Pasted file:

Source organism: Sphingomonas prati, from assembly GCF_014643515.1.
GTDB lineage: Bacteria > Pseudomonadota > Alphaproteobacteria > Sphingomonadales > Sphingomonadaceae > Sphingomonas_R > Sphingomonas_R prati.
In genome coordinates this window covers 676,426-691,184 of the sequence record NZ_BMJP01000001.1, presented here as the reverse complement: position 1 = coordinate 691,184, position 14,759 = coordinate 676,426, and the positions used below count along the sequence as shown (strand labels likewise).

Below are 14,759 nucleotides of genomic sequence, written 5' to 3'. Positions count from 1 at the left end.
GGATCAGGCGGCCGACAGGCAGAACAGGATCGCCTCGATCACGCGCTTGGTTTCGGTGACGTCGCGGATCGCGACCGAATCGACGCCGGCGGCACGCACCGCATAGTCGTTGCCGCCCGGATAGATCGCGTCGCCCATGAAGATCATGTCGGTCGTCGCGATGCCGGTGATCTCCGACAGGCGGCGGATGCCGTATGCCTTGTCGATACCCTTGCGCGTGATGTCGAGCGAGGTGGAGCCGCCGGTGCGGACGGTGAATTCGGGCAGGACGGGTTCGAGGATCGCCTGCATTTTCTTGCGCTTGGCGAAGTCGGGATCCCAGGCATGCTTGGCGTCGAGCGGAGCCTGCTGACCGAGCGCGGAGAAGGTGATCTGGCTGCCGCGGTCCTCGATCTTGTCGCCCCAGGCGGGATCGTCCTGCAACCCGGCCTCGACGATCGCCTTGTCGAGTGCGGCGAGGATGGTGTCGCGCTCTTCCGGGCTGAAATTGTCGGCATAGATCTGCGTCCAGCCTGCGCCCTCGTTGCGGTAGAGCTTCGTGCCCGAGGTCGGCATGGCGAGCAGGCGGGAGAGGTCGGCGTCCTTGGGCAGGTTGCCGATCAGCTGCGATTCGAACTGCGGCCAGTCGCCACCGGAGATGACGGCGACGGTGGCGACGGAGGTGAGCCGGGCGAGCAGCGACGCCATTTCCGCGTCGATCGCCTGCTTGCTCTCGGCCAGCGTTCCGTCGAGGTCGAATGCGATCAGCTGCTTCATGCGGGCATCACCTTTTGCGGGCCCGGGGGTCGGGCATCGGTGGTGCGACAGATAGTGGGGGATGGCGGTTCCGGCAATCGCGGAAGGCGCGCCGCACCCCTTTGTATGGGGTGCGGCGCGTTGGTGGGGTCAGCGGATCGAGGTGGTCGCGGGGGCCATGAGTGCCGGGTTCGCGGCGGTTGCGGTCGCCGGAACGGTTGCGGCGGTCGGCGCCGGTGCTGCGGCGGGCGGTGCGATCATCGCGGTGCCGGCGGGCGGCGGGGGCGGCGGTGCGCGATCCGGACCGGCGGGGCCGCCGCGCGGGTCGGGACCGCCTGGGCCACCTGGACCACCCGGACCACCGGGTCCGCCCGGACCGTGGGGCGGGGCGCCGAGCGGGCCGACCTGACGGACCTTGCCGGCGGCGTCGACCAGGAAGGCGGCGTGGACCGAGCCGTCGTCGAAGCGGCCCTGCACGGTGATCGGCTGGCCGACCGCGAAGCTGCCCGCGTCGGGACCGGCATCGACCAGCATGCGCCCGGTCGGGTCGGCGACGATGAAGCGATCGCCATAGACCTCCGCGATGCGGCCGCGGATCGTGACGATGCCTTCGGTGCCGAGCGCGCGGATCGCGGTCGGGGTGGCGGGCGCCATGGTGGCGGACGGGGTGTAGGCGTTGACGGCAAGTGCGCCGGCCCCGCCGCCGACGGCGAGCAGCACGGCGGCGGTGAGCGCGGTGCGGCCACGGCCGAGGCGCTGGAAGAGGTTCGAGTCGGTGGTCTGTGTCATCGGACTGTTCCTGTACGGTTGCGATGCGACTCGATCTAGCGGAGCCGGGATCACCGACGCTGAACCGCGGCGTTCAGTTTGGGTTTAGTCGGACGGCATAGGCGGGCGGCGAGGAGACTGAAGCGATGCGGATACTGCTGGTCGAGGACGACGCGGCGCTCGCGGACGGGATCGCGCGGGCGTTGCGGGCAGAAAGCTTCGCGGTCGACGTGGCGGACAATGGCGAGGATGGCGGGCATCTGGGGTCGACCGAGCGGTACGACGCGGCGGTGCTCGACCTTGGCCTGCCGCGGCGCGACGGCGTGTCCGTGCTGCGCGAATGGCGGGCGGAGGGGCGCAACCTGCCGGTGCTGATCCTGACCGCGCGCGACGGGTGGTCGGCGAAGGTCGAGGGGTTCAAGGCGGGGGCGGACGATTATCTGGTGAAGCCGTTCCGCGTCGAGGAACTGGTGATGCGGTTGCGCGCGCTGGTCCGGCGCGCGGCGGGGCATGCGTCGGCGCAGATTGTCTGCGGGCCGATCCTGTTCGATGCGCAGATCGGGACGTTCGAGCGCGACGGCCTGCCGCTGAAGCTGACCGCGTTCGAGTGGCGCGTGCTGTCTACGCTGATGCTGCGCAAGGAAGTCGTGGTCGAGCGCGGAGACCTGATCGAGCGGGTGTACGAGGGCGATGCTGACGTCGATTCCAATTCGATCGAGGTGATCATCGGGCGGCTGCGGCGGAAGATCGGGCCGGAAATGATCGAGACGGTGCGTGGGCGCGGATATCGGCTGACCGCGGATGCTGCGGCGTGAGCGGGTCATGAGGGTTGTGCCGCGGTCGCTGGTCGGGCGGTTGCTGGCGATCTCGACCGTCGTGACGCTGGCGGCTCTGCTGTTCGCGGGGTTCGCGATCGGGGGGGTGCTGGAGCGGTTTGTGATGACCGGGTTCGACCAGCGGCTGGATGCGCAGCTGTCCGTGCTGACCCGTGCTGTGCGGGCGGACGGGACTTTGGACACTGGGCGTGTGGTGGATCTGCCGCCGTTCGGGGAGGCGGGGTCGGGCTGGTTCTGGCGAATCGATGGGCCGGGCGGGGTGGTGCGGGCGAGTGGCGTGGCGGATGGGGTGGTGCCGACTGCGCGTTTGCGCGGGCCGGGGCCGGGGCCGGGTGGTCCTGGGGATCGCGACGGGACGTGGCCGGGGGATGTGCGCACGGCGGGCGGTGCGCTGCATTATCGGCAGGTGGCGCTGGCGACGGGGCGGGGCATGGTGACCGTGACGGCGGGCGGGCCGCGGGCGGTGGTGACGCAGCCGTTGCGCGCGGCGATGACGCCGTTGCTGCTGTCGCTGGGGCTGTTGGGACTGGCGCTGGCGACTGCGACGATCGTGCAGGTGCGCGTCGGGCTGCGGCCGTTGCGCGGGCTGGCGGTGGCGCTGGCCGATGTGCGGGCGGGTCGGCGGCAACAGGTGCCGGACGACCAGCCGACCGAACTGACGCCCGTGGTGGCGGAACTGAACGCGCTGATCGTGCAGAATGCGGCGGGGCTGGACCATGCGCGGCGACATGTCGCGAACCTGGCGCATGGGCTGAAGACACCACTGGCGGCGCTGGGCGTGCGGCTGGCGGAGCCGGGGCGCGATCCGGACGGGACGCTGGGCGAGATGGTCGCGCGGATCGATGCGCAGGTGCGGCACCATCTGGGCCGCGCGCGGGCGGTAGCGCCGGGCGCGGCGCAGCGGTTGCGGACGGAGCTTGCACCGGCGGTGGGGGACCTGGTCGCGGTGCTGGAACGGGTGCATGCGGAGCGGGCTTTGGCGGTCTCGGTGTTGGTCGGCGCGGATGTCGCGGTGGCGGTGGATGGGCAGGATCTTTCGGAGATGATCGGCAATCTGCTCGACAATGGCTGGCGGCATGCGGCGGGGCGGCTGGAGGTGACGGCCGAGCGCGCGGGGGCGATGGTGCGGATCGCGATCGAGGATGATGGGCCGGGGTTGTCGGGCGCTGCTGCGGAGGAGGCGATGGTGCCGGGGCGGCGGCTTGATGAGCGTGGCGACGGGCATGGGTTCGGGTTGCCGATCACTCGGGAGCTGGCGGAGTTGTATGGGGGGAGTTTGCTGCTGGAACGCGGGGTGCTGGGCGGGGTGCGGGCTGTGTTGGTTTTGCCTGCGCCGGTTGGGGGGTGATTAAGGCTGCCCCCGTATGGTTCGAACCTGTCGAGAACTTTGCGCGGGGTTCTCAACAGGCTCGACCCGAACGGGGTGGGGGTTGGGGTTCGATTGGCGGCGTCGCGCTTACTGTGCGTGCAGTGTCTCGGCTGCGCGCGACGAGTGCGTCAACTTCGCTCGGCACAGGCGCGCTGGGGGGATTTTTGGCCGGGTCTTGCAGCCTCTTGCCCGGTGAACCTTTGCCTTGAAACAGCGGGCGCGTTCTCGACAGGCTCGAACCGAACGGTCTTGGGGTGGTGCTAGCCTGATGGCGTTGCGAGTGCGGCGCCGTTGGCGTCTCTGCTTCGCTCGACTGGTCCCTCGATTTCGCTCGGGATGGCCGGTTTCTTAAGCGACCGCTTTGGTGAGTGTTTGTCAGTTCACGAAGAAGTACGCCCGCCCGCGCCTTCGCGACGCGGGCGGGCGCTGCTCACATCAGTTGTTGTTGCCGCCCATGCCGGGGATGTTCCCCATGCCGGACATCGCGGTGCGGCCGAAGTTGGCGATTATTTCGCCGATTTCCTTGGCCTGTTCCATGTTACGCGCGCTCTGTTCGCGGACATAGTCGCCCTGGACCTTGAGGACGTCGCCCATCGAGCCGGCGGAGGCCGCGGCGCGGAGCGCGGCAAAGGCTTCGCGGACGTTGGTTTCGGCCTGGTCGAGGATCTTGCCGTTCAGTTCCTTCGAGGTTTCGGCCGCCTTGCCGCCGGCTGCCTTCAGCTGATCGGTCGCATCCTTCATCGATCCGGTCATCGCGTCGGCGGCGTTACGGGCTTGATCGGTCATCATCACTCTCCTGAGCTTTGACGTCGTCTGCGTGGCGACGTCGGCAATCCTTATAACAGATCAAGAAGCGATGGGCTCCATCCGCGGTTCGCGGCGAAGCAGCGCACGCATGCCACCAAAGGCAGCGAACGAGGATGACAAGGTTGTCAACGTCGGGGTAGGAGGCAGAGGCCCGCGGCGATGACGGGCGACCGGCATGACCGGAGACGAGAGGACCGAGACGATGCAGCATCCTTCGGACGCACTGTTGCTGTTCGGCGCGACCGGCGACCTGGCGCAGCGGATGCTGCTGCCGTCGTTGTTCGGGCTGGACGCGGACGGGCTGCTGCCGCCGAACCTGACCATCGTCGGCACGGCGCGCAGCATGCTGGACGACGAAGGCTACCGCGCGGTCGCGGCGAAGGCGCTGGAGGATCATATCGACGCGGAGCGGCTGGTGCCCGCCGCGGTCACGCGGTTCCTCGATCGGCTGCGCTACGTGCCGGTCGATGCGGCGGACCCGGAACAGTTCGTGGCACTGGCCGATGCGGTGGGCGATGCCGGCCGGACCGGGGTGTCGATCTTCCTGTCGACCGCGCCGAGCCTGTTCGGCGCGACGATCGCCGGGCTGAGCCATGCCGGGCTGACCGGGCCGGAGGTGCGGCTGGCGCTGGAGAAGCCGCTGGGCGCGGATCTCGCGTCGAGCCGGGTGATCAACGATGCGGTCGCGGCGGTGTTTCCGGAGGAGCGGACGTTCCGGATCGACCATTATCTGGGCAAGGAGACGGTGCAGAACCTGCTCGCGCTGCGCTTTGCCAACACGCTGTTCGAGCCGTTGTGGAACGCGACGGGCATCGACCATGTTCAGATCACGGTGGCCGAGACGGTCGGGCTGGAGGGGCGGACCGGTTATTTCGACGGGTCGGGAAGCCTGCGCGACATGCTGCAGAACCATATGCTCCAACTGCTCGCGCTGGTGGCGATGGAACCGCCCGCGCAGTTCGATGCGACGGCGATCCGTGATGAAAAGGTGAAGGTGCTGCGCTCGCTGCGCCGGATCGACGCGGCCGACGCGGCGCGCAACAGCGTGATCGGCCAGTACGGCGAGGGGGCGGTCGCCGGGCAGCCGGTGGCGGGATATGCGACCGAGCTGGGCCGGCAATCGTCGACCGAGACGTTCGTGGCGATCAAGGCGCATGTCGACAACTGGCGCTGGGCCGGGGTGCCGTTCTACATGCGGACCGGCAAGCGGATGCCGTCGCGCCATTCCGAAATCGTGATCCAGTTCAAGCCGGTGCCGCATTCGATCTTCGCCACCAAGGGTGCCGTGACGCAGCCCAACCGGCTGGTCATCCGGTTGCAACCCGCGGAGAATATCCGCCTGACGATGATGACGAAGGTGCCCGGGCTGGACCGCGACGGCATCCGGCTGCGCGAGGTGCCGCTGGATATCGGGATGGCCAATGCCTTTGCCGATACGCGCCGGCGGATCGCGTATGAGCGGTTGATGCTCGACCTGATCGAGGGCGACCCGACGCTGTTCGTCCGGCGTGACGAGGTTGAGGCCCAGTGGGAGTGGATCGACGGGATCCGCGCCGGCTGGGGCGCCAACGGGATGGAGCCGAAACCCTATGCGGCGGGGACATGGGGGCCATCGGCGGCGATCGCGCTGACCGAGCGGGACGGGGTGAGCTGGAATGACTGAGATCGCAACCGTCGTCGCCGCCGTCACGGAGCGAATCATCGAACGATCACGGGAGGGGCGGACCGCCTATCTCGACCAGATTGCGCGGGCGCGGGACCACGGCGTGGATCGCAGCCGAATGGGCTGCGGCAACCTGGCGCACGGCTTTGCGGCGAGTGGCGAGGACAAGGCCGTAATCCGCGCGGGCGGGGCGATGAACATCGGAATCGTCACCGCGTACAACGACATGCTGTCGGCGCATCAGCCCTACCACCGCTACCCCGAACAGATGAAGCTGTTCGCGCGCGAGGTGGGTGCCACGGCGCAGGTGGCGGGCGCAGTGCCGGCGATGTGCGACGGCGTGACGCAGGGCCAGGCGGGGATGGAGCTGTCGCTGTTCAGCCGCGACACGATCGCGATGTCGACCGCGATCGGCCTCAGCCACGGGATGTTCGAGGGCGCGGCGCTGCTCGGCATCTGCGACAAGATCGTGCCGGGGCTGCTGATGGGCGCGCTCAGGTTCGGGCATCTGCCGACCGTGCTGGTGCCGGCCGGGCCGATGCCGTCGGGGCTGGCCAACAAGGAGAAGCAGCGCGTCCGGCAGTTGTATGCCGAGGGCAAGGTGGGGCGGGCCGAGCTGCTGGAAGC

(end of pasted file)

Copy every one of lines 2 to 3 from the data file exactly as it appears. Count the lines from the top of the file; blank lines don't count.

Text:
GTDB lineage: Bacteria > Pseudomonadota > Alphaproteobacteria > Sphingomonadales > Sphingomonadaceae > Sphingomonas_R > Sphingomonas_R prati.
In genome coordinates this window covers 676,426-691,184 of the sequence record NZ_BMJP01000001.1, presented here as the reverse complement: position 1 = coordinate 691,184, position 14,759 = coordinate 676,426, and the positions used below count along the sequence as shown (strand labels likewise).